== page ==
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Determinants of community economic performance

Why do some communities become stuck in a long-term cycle of poor employment opportunities, transport, infrastructure, social and cultural amenities, and housing? The picture is much more complicated than one of a simple North South divide or a problem of isolated communities - poorer neighbourhoods nationwide often lie in close proximity to much better-off areas and labour markets.

Is there something particular about areas or communities which reinforces stagnation? Or is the problem one of "sorting", where better-skilled individuals leave to take up employment opportunities elsewhere? Can increased housing supply or improved transport help reduce differences between areas? Or is the large city agglomeration of firms and labour markets taking advantage of a high skills pool inevitable? Should efforts to rebalance the economy be judged on the extent to which they improve opportunities for all, rather than whether they narrow the gap between particular places?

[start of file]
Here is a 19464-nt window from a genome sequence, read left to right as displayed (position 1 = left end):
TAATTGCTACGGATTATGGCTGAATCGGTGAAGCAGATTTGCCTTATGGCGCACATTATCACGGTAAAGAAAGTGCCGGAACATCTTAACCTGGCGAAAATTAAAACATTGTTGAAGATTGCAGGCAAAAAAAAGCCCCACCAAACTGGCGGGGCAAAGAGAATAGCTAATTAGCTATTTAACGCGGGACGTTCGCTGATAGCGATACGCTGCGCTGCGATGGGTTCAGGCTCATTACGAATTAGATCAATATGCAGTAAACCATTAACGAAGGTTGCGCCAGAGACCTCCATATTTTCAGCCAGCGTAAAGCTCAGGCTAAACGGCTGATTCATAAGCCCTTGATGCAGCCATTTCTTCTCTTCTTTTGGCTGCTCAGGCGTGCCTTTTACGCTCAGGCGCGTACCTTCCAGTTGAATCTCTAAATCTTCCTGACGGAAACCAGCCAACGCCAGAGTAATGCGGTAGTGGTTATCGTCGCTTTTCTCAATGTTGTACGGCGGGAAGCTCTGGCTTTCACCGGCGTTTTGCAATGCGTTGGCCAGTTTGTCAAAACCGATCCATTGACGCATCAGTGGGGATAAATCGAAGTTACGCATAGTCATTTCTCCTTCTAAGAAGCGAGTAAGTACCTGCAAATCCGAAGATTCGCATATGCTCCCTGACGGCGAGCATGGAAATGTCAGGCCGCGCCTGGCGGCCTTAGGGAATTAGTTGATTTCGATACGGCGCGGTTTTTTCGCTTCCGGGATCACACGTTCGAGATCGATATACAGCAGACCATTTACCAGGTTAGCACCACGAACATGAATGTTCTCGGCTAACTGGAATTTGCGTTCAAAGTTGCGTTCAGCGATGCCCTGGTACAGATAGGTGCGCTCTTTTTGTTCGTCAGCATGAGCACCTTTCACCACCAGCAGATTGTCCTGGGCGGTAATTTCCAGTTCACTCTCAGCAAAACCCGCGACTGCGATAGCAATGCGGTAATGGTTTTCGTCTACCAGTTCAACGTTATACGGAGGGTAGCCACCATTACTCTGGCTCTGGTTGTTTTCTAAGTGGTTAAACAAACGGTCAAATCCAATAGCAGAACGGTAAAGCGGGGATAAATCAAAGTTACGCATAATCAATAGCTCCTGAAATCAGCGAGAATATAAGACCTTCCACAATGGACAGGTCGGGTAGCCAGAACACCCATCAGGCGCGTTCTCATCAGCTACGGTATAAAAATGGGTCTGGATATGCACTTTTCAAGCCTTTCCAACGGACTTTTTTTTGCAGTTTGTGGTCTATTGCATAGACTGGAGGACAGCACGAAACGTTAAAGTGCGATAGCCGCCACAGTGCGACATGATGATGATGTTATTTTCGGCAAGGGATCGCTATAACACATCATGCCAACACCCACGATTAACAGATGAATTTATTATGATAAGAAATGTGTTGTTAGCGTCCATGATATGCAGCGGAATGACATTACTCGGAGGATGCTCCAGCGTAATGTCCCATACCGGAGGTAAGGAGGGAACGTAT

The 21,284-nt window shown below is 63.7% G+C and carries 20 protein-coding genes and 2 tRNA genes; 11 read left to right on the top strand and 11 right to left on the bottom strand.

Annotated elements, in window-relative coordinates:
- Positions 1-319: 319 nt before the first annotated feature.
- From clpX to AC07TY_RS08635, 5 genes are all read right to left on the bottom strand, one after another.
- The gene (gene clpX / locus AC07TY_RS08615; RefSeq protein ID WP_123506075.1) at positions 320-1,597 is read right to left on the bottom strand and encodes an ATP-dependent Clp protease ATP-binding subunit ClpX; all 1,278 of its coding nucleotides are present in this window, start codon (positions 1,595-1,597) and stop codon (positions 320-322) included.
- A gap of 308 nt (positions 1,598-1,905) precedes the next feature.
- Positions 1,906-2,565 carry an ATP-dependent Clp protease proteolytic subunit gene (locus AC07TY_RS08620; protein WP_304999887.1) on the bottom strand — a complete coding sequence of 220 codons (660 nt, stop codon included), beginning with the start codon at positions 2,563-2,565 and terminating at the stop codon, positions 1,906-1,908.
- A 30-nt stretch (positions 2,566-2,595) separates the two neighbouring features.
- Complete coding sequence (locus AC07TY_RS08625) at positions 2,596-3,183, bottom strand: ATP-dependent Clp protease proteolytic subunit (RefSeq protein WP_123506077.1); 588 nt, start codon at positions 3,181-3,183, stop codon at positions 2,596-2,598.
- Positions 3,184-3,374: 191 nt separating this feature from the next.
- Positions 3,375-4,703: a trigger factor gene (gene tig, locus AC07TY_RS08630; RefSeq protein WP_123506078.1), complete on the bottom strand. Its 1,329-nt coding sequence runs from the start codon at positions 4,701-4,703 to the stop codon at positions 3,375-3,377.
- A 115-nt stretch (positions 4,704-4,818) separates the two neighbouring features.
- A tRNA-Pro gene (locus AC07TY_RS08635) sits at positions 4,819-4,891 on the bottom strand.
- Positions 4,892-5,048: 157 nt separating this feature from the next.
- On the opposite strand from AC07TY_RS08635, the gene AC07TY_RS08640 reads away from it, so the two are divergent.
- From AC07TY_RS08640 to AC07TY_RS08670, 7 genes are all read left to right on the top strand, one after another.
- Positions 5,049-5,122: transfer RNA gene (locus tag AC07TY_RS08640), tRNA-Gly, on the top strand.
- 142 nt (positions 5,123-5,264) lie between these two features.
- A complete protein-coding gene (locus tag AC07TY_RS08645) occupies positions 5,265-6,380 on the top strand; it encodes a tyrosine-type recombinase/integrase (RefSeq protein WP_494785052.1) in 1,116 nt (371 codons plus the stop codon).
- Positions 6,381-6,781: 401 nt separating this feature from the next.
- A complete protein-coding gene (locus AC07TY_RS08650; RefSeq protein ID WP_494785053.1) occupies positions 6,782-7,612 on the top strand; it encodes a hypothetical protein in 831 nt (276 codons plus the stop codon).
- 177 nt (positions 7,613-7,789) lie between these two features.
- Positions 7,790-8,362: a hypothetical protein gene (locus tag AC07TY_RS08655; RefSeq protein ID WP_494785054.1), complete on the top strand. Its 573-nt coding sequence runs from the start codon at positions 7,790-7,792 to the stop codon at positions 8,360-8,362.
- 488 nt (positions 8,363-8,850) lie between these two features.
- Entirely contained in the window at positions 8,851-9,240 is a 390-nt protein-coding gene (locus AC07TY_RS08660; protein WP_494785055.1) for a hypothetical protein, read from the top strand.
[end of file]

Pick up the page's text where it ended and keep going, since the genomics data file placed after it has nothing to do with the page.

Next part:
The programme's labour market and urban economists, as well as researchers in our What Works Centre for Local Economic Growth have analysed these questions, the implications for regional and urban policy and the appropriate balance between policies targeting particular areas and those that aim to develop individuals' life chances through education and training.



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